Stephanie Guzman- San Antonio Business Journal
Esperanza — the latest large-scale, master-planned community coming to a northern San Antonio suburb — seems aptly named.
Translated as “hope,” business, government and economic development leaders in Boerne are hoping for different things from it.
Bill Hinckley, president of The Lookout Group, the developer of Esperanza, is hoping his company’s considerable investment and risk will pay off the way his even larger master-planned community north of Austin has.
At 1,240 acres, Esperanza is set to bring 2,480 homes to Boerne. It would be the largest such development in Kendall County, according to Hinckley. Esperanza was approved by Boerne in 2007, but it stalled due to the recession. Houston-based The Lookout Group picked up the project in 2013 and received final approval from the city in May of last year.
Dan Rogers, president and CEO of the Kendall County Economic Development Corp., meanwhile, is hopeful that this master-planned community will help Boerne create a more self-sufficient economy and attract startups and medical-related industries such as health care and medical device manufacturing.
Yet growth presents a number of challenges for cities, from water supply and transportation issues to how a school district grows without the upfront funding that new students bring. There’s also existential questions that arise, such as how to keep a small town’s identity intact.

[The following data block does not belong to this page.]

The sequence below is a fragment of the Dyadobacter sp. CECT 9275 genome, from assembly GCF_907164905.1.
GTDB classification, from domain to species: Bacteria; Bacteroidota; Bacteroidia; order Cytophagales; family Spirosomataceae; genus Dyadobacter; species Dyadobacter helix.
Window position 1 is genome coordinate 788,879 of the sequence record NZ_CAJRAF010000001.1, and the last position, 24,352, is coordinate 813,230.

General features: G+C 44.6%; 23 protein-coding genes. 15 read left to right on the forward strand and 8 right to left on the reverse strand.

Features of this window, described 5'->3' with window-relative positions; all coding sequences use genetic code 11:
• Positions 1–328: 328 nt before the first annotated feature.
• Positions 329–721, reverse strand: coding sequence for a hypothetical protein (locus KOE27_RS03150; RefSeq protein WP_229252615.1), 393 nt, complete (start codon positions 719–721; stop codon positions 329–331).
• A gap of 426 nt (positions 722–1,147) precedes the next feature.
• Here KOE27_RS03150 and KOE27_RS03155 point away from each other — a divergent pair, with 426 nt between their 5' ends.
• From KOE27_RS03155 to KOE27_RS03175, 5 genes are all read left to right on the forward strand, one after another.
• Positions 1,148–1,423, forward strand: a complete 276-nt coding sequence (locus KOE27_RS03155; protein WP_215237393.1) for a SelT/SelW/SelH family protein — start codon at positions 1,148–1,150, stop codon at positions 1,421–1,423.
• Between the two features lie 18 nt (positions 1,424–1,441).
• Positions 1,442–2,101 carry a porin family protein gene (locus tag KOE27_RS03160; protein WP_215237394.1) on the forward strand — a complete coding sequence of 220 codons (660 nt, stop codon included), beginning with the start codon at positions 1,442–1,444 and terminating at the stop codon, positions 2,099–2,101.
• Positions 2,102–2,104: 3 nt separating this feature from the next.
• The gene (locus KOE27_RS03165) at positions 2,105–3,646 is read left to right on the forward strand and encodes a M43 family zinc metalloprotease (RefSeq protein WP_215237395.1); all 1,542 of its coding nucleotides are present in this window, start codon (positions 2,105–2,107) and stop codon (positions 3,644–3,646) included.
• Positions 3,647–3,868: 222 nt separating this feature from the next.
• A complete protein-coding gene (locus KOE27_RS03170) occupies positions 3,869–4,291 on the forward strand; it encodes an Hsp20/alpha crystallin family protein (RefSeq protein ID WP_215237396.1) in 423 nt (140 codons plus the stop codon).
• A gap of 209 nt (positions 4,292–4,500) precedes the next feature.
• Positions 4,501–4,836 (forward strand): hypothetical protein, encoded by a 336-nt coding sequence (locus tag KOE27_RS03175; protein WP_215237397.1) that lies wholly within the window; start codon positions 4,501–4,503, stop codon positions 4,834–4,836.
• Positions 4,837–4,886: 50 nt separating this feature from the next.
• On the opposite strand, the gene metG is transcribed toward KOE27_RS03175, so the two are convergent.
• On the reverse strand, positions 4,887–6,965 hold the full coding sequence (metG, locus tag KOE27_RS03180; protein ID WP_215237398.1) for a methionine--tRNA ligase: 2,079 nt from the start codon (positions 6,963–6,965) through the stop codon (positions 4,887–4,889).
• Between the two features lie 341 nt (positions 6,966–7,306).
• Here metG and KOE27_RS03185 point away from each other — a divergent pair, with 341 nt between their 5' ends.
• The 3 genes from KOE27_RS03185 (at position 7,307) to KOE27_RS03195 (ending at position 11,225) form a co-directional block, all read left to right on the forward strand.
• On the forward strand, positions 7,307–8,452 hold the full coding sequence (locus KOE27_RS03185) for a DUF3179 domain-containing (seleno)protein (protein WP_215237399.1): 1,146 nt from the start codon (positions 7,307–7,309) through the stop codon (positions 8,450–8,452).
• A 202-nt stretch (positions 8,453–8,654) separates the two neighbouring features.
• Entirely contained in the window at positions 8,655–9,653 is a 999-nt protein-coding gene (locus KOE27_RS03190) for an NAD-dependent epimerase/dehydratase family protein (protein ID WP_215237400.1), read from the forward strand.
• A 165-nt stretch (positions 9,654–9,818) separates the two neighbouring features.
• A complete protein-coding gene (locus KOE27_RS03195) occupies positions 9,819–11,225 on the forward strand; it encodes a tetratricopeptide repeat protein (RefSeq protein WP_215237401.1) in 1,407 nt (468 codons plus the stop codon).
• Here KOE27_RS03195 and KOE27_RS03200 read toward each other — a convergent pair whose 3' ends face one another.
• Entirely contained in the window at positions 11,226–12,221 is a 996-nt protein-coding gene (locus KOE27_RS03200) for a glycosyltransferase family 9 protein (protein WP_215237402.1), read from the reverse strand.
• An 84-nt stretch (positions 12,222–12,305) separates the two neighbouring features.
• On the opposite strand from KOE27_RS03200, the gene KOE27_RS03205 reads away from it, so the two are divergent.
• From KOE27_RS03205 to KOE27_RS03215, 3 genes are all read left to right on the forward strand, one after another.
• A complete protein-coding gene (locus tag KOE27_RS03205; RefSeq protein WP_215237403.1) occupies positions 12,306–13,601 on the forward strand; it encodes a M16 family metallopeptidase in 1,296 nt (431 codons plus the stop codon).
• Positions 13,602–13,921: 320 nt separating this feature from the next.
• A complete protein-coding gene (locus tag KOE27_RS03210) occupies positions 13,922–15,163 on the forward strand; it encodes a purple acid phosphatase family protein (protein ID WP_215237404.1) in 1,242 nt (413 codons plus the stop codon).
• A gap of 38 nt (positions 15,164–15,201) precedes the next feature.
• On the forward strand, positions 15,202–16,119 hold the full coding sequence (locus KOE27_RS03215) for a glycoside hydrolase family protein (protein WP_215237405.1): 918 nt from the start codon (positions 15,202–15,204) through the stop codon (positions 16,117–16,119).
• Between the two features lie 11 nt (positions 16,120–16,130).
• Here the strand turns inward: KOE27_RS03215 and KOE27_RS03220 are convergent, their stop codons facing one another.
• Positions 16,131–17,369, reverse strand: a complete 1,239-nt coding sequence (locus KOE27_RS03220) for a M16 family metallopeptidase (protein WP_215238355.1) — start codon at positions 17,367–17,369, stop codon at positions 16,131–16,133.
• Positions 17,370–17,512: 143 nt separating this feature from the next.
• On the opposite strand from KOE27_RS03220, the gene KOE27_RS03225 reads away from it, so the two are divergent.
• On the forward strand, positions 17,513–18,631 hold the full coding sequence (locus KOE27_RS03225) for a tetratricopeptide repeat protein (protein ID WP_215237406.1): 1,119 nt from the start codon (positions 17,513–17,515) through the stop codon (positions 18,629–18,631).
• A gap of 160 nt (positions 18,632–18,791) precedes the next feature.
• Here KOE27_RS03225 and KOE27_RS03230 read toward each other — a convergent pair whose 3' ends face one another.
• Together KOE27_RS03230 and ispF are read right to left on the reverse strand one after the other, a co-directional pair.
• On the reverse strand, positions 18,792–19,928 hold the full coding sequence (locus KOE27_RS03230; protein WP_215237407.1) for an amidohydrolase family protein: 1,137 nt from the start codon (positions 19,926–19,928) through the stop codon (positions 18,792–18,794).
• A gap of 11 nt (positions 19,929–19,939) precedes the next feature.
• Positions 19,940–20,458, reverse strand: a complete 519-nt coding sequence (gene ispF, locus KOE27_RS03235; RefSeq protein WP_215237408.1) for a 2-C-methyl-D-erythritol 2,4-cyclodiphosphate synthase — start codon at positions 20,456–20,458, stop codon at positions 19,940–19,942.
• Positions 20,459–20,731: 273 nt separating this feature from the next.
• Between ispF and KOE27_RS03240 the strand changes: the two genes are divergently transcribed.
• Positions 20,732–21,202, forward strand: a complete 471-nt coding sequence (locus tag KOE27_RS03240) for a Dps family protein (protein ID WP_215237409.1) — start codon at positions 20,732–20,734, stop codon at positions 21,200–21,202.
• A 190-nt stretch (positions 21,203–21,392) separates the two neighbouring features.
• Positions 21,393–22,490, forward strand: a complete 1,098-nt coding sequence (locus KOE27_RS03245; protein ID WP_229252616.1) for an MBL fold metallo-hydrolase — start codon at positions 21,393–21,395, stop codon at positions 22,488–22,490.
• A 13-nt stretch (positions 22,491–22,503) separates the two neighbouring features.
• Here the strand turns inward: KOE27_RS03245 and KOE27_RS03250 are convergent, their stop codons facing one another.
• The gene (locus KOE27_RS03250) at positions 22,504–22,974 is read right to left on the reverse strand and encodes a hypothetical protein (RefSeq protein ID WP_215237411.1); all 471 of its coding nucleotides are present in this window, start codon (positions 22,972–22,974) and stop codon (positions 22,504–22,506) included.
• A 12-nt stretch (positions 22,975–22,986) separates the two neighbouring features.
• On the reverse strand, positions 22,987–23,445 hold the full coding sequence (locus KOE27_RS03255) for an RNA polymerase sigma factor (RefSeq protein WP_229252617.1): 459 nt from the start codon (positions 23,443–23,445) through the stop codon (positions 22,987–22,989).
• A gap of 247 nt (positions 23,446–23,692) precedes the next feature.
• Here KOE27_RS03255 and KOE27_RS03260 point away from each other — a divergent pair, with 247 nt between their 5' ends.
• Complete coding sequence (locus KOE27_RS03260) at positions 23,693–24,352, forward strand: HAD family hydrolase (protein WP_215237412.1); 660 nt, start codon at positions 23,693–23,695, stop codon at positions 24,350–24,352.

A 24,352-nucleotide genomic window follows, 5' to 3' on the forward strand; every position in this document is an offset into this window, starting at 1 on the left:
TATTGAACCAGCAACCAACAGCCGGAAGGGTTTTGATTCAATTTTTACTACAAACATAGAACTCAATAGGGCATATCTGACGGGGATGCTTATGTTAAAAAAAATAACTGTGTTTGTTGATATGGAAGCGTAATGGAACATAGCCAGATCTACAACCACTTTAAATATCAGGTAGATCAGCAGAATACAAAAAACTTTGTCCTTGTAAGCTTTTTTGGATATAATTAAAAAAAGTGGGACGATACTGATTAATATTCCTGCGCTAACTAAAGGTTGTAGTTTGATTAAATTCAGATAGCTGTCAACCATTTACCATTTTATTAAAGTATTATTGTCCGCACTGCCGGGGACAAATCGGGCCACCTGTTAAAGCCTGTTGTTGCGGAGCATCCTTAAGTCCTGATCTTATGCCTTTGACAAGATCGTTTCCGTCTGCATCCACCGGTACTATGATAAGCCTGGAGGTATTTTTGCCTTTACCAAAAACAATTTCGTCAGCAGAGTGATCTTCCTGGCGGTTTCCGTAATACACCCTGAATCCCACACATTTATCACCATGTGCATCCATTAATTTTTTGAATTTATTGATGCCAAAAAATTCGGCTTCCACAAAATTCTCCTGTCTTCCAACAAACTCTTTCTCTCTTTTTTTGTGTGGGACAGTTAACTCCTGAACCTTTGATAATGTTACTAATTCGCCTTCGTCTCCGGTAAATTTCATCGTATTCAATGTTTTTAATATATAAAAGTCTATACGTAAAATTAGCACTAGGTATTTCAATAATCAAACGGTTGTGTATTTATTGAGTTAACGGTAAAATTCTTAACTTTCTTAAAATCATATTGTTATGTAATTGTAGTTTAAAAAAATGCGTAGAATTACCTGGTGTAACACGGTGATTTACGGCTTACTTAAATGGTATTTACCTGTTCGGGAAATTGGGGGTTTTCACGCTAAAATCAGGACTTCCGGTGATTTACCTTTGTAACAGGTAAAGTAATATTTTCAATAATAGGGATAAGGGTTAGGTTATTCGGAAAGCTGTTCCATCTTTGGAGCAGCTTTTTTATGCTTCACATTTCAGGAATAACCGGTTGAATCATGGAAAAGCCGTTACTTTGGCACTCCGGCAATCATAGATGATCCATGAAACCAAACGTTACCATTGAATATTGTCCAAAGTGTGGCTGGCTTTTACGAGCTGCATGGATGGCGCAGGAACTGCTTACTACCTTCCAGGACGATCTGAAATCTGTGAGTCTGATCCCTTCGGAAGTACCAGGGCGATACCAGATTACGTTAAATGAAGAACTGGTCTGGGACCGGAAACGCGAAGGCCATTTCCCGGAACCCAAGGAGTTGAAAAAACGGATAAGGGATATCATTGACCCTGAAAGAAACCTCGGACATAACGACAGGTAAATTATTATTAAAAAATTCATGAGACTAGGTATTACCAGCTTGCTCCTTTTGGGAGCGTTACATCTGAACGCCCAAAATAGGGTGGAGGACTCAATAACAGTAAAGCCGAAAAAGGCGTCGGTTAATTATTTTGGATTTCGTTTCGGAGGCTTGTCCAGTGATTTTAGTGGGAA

Master-planned communities can offer advantages to small towns like Boerne, though, when compared to subdivisions that can fail to address the needs of a growing community because individual subidivisions often don’t plan for their cumulative impact, Rogers said.
Esperanza, for example, will bring two new schools, city-owned parks, $2.3 million toward road improvements and the transfer of significant water rights to Boerne — as well as space allocated for commercial and retail development. And to ease residents’ anxieties, Hinckley made a point to incorporate Boerne’s existing look and feel into Esperanza.
Despite the benefits of a master-planned community, Hinckley also noted that there are few of what he considers “true master-planned communities” in Kendall County — he said Esperanza will be the first in Boerne — because they’re costly to build.
“Master plans are extremely front loaded with multimillion-dollar costs before the first home is built. It takes patient money,” Hinckley said. “This approach is not for the faint at heart.”
Fostering economic independence
Some bedroom communities are growing so much, they are essentially building their second bedroom. Others are steering toward a different path, one of economic viability with industry of its own.
Boerne is just one of the towns in the San Antonio area pondering its direction. Much like cities up the I-35 corridor, Kendall County is now considering what it wants to become, as land inventory dwindles around Loop 1604 and development marches further north up I-10.